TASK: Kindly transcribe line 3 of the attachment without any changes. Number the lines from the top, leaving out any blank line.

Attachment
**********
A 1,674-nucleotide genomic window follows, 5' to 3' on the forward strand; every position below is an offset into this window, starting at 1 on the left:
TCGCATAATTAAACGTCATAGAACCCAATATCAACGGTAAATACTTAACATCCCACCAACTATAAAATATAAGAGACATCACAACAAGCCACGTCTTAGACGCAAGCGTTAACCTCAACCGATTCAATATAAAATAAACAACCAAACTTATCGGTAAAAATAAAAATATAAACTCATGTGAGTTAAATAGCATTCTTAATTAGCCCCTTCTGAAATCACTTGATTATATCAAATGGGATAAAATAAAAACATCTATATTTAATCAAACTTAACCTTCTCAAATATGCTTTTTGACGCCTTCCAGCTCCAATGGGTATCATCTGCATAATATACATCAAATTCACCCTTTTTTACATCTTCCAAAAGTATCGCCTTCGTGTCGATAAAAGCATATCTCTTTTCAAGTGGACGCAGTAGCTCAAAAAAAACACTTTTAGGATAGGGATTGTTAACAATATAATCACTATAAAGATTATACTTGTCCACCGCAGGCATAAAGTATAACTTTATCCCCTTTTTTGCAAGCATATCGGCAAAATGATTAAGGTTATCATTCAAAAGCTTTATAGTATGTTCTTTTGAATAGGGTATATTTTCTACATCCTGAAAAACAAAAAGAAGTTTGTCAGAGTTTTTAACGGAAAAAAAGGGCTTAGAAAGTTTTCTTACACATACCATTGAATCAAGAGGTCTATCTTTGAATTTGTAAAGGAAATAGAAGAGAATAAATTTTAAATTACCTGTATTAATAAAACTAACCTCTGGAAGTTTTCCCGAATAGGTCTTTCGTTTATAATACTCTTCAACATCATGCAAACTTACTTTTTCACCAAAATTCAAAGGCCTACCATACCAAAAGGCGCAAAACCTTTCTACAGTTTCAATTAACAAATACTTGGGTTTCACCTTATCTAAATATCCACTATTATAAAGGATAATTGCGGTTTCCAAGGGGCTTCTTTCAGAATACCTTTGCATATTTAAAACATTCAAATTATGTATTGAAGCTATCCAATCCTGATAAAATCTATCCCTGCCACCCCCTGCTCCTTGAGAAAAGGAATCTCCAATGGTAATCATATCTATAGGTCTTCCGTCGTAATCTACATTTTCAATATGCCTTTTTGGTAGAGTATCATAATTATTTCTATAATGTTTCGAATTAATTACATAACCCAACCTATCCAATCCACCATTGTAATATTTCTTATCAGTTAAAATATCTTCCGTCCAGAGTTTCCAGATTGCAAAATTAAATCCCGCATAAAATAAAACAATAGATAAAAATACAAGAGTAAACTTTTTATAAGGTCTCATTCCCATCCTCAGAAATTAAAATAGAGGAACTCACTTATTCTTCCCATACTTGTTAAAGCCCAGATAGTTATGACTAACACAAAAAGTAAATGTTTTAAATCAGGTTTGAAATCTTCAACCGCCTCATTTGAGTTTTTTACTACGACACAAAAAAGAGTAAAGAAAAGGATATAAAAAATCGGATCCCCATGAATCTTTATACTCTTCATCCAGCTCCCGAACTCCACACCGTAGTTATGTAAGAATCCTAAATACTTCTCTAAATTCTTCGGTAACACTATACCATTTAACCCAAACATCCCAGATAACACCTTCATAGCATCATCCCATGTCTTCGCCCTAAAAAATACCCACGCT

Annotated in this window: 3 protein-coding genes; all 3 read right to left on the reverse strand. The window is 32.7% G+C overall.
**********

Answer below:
Annotated in this window: 3 protein-coding genes; all 3 read right to left on the reverse strand. The window is 32.7% G+C overall.